Specifications (MB3)

Data from Jane’s Fighting Aircraft of World War II[3] and British Aircraft of World War II[2]

General characteristics
  • Crew: one
  • Length: 35 ft 4 in (10.77 m)
  • Wingspan: 35 ft 0 in (10.7 m)
  • Height: 15 ft 0 in (4.5 m)
  • Wing area: 262 ft² (24.3 m²)
  • Empty weight: 9,233 lb (4,188 kg)
  • Loaded weight: 11,497 lb (5,216 kg)
  • Max. takeoff weight: 12,090 lb (5,484 kg)
  • Powerplant: 1 × Napier Sabre 24-cylinder, H-type engine liquid-cooled engine, 2,000 hp (1,745 kW)



See also

Related development
Aircraft of comparable role, configuration and era


  • Bowyer, Michael J.F. Interceptor Fighters for the Royal Air Force 1935-45. Wellingborough, UK: Patrick Stephens Ltd., 1984. ISBN 0-85059-726-9.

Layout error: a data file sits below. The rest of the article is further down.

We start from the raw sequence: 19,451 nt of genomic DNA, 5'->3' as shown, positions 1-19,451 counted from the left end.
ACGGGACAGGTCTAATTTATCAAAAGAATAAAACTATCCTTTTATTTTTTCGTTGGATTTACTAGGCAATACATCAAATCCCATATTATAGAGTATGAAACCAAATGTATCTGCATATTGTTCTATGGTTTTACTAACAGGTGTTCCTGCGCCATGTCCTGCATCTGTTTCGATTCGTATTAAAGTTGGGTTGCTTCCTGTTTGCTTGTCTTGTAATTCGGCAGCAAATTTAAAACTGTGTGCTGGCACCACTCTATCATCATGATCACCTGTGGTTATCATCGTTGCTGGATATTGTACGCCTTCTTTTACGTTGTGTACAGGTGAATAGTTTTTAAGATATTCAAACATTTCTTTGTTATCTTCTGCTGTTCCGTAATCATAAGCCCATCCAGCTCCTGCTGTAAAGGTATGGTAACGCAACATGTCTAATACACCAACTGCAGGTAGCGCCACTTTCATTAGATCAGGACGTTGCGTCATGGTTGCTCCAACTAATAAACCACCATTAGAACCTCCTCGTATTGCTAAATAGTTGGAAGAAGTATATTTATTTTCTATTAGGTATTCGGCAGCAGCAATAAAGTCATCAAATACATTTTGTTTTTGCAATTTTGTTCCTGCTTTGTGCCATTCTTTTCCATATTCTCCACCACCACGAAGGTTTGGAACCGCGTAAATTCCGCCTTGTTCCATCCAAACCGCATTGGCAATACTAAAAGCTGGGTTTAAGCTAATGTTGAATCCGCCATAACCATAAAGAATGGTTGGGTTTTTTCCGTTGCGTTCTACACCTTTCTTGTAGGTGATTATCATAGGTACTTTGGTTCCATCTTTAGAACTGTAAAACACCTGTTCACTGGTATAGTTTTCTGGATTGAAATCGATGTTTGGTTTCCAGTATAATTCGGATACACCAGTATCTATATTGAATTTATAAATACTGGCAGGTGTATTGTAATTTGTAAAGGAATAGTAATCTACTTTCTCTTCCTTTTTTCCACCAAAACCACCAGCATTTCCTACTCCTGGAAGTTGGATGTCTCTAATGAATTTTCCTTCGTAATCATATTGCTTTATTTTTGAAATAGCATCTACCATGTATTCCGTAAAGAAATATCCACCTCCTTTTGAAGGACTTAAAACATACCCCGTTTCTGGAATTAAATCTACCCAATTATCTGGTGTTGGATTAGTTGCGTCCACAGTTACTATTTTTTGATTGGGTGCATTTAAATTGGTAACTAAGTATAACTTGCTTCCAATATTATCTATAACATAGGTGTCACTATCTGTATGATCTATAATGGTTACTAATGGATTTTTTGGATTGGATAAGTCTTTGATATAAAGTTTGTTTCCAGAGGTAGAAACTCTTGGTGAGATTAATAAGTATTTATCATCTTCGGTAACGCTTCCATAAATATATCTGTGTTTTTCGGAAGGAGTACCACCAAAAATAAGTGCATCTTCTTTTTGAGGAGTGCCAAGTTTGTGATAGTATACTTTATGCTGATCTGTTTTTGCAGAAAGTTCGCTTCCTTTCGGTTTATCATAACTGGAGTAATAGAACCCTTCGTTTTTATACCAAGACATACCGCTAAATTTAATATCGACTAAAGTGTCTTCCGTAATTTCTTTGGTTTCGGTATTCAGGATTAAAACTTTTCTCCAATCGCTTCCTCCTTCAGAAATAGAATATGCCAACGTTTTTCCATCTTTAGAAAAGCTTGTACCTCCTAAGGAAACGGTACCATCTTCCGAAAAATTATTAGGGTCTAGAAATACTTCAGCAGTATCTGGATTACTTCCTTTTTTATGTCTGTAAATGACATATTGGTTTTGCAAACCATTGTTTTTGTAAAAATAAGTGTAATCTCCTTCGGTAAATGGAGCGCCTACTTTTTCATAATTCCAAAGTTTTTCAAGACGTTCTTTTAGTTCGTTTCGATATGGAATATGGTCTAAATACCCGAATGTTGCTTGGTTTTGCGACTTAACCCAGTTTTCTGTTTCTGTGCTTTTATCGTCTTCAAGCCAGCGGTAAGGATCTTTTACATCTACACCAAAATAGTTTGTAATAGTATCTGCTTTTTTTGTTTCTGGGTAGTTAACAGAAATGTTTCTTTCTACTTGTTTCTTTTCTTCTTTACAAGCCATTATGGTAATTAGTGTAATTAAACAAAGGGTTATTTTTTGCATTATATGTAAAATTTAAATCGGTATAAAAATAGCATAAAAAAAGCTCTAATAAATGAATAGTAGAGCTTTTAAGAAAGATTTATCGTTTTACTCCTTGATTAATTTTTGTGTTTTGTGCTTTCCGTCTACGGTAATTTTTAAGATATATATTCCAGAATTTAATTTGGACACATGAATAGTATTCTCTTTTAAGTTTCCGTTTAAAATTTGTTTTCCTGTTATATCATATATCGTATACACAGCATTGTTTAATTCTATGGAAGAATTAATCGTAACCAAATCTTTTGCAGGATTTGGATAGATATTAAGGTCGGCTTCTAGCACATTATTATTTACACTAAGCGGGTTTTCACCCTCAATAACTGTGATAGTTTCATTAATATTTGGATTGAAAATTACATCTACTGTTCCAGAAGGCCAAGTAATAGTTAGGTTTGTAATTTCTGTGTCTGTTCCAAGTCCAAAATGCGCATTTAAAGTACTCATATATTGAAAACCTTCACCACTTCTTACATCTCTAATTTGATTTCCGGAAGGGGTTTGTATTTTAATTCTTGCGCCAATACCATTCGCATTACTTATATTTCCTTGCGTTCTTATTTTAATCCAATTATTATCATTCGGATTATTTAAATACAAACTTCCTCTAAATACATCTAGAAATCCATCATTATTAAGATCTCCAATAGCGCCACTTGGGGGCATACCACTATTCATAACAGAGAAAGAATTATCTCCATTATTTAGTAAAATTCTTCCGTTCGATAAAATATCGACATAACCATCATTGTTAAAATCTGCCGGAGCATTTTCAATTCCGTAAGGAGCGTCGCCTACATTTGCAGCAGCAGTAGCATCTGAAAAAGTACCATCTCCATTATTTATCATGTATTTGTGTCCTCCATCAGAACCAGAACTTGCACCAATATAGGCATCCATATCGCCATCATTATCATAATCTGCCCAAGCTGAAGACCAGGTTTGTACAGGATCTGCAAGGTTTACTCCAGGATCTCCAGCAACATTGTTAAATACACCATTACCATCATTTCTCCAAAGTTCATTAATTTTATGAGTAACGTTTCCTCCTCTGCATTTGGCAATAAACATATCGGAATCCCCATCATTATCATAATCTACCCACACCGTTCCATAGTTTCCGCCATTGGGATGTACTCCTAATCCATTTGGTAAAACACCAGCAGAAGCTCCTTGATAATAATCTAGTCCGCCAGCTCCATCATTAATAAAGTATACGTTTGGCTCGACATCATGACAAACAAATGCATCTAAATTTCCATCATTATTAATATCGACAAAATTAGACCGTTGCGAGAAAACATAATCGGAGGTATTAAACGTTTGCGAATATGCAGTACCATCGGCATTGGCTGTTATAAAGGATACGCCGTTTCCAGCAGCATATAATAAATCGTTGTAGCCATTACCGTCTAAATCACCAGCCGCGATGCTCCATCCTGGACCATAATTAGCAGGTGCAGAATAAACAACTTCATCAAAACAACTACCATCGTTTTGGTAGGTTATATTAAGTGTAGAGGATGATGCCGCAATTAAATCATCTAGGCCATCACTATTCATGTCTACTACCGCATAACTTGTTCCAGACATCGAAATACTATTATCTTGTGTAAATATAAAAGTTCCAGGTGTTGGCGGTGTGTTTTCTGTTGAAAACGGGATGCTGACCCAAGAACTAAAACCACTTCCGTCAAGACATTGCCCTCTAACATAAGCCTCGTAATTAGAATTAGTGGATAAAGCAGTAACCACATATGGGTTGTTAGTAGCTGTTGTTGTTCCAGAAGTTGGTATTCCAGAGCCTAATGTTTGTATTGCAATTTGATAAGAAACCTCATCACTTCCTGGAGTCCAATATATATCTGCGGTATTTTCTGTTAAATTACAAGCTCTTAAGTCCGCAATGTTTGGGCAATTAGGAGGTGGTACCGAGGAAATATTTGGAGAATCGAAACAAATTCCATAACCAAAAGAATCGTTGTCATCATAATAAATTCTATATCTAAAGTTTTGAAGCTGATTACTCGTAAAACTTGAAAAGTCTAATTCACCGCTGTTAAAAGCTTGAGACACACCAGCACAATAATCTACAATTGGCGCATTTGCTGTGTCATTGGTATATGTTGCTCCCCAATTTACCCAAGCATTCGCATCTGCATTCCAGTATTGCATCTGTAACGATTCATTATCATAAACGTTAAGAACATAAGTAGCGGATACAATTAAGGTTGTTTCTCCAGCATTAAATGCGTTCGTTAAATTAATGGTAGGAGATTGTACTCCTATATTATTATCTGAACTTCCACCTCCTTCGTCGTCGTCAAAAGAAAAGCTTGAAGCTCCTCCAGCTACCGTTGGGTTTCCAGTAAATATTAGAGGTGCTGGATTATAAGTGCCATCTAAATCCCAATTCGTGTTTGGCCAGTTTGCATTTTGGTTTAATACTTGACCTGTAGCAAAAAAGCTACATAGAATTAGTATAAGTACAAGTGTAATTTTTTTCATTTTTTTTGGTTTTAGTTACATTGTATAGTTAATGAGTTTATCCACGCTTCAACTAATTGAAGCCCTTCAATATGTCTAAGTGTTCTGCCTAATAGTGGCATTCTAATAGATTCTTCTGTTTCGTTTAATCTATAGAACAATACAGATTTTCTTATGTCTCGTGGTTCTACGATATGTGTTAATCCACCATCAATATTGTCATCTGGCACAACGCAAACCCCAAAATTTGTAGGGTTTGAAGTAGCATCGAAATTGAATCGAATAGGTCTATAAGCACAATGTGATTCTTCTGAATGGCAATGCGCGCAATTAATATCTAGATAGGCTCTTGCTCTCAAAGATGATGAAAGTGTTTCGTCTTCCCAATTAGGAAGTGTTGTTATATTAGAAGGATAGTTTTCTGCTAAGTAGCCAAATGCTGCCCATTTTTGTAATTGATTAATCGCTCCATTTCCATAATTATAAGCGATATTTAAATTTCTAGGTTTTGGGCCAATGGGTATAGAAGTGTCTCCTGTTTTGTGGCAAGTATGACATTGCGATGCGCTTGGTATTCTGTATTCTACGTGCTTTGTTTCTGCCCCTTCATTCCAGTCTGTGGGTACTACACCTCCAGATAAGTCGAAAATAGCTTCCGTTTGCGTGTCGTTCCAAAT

• Green, William. War Planes of the Second World War: Fighters, Volume Two. London, Macdonald & Co. (Publishers) Ltd., 1961.
  • Green, William and Gordon Swanborough. WW2 Fact Files: RAF Fighters, Part 2. London: Macdonald and Jane's Publishers Ltd., 1979. ISBN 0-354-01234-7.
  • Jane, Fred T. “The Martin-Baker F.18/39.” Jane’s Fighting Aircraft of World War II. London: Studio, 1946. ISBN 1-85170-493-0.
  • Teeuwen, Jaap. . Retrieved: 8 June 2007.

External links

  • MB3 at